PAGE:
“Everyone’s trauma is unique,” she says, “but when you’re chronically exposed to similar information, there’s a feeling of hopelessness and a feeling that the problems are unsolvable.”

Promising Approaches

There are some promising advances, however. One example is a triage approach that starts with a provision of materials and toolkits to staff, and moves on to check-ins, one-on-one clinical help and referrals for longer-term treatment, if needed. It was developed by Yale University professors for use at Yale New Haven Hospital in Connecticut, with presentations, as well, to mental health professionals outside of the state.

While employees may be reluctant or embarrassed to express these feelings, experts say that openly talking about compassion fatigue helps workers recognize that they are not alone. As a result, one of the most important ways to overcome it is to avoid the temptation to ignore that something is clearly wrong. 

“Not everyone knows what compassion fatigue is,” says Sciepura. “They only know that they’re frustrated or tired. And most times they hesitate to talk to their supervisors about it because it might make them appear weak or not fit for the job.”  

If a Colorado EAP therapist appears to be adversely affected by the repetitive exposure to other people’s problems, Haller-Abernethy will sometimes encourage a break from counseling–shifting the employee to a special project or consulting role. She has also engaged her team in identifying self-care strategies.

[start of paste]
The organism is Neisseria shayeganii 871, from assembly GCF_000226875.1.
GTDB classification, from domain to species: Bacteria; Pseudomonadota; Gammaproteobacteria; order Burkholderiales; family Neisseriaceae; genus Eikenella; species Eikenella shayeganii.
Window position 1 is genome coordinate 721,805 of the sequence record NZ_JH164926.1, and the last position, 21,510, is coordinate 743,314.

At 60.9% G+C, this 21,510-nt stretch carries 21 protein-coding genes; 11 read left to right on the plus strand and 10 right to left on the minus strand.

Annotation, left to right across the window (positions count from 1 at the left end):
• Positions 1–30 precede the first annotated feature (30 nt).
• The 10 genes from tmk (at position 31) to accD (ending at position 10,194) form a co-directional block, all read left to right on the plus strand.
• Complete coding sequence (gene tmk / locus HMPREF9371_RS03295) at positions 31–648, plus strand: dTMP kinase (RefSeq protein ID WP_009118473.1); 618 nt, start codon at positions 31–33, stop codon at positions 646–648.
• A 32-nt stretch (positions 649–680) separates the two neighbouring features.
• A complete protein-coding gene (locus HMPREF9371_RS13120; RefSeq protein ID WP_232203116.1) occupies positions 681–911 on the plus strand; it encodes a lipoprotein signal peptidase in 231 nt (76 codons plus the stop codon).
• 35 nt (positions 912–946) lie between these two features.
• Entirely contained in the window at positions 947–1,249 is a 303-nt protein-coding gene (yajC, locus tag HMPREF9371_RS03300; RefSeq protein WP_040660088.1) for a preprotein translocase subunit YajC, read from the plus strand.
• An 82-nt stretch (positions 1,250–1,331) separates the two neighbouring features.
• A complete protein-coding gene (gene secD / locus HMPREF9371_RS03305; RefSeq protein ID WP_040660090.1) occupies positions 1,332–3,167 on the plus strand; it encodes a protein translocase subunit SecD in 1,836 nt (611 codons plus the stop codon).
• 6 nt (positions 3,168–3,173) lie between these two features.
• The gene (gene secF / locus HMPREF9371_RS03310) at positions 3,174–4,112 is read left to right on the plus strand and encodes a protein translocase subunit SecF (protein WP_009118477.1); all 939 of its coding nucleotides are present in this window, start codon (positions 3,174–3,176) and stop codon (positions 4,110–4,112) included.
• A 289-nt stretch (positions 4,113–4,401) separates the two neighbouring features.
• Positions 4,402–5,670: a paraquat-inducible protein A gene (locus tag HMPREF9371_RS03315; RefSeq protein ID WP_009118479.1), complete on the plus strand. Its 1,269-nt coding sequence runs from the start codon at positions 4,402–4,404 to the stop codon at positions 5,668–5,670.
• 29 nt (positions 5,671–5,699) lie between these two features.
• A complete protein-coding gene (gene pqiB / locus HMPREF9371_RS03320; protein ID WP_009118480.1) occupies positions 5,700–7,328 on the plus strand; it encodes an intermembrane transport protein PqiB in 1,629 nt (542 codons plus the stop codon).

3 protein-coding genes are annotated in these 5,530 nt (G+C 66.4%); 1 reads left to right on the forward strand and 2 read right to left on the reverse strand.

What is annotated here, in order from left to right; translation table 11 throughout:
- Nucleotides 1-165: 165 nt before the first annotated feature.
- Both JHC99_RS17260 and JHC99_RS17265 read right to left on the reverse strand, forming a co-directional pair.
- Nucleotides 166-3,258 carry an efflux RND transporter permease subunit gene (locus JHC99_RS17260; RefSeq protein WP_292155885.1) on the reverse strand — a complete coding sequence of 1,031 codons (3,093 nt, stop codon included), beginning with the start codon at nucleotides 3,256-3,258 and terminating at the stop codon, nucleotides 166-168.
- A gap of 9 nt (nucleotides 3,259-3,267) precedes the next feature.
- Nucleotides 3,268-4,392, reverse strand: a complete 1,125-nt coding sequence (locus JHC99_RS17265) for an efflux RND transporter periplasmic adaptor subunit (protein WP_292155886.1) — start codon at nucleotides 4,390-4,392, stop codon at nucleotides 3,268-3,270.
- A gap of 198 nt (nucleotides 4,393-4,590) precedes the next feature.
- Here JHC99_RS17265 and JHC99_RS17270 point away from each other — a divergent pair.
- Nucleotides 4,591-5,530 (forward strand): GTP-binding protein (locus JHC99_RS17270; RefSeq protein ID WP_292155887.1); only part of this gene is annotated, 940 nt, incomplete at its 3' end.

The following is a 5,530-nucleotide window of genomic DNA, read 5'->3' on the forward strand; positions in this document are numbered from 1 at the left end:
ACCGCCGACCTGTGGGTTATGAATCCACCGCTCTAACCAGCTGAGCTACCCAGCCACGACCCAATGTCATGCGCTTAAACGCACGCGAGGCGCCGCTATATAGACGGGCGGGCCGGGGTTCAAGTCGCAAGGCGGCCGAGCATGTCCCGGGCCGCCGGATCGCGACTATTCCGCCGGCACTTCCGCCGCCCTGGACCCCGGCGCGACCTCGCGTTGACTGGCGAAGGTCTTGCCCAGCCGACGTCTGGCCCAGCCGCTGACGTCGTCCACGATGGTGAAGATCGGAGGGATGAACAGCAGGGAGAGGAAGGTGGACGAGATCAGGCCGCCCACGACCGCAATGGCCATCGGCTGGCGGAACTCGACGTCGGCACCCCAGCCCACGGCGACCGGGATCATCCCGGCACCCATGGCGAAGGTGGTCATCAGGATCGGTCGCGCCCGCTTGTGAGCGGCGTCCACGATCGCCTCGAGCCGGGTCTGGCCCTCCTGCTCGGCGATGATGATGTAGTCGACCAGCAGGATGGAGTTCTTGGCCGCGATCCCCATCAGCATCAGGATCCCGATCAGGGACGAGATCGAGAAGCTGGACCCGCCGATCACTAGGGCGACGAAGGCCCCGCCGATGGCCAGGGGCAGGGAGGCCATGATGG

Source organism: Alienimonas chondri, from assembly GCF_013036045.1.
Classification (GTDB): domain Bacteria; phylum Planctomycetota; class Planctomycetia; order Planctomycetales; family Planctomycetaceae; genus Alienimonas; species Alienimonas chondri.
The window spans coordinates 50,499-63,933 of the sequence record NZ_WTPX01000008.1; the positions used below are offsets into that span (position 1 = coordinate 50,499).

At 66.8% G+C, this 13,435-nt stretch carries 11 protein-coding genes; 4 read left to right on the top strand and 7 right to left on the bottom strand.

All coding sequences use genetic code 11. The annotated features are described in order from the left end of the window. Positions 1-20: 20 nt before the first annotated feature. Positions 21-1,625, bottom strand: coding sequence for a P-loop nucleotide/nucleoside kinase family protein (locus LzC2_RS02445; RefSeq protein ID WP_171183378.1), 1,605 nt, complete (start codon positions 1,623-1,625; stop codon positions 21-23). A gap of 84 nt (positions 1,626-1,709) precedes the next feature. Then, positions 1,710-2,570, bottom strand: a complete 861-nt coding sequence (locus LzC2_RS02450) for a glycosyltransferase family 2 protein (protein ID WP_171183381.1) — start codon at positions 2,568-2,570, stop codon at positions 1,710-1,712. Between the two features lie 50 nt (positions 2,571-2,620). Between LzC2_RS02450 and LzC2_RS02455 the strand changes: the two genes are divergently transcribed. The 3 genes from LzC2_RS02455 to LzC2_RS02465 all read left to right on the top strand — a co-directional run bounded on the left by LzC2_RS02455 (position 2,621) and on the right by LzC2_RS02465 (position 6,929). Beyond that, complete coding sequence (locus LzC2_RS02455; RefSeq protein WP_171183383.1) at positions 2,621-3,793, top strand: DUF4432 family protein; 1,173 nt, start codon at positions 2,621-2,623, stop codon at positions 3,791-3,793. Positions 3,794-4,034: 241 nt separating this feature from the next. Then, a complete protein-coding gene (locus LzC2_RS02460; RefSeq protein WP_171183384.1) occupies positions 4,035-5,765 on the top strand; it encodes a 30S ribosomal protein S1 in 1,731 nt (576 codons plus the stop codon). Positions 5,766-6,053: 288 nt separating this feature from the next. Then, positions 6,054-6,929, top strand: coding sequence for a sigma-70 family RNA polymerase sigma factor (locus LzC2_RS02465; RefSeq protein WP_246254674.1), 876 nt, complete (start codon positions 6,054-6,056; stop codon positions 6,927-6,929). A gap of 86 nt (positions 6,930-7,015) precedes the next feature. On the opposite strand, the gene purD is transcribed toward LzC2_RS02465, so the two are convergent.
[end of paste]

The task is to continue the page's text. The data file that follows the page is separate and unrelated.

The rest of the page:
For the staff as a whole, she brought in a speaker to talk about compassion fatigue and the importance of self-care, and she regularly keeps her staff of therapists informed about Colorado mental health benefits that are available to them.

While the EAP provides mental health and other assistance services to other Colorado employees, it has a contract with a private EAP to serve its employees.

“We’re the mental health providers, but we have our own struggles. We’re humans too,” she says. “There’s an ethical duty to take care of yourself, so you can be available to your clients.”

Katherine Barrett and Richard Greene of Barrett and Greene, Inc. are columnists and senior advisers to Route Fifty.

NEXT STORY: Food Delivery Workers Won New Protections in New York City. Can the State Keep Up?